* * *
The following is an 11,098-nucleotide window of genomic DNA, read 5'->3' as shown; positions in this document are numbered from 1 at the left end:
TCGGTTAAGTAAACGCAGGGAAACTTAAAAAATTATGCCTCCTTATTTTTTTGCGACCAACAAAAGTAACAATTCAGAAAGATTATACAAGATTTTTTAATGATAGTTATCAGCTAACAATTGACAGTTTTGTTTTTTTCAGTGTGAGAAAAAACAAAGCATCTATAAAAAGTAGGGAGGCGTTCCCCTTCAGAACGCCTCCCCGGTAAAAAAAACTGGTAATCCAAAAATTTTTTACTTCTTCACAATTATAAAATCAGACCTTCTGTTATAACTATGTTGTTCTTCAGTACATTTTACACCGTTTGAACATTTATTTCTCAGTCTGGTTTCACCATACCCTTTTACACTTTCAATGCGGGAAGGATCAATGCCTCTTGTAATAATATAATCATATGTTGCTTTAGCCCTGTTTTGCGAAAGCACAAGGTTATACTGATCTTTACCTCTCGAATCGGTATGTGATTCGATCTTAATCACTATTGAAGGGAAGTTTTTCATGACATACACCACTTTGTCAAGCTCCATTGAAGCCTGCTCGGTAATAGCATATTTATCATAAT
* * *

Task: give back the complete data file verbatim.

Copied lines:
The following is an 11,098-nucleotide window of genomic DNA, read 5'->3' as shown; positions in this document are numbered from 1 at the left end:
TCGGTTAAGTAAACGCAGGGAAACTTAAAAAATTATGCCTCCTTATTTTTTTGCGACCAACAAAAGTAACAATTCAGAAAGATTATACAAGATTTTTTAATGATAGTTATCAGCTAACAATTGACAGTTTTGTTTTTTTCAGTGTGAGAAAAAACAAAGCATCTATAAAAAGTAGGGAGGCGTTCCCCTTCAGAACGCCTCCCCGGTAAAAAAAACTGGTAATCCAAAAATTTTTTACTTCTTCACAATTATAAAATCAGACCTTCTGTTATAACTATGTTGTTCTTCAGTACATTTTACACCGTTTGAACATTTATTTCTCAGTCTGGTTTCACCATACCCTTTTACACTTTCAATGCGGGAAGGATCAATGCCTCTTGTAATAATATAATCATATGTTGCTTTAGCCCTGTTTTGCGAAAGCACAAGGTTATACTGATCTTTACCTCTCGAATCGGTATGTGATTCGATCTTAATCACTATTGAAGGGAAGTTTTTCATGACATACACCACTTTGTCAAGCTCCATTGAAGCCTGCTCGGTAATAGCATATTTATCATAAT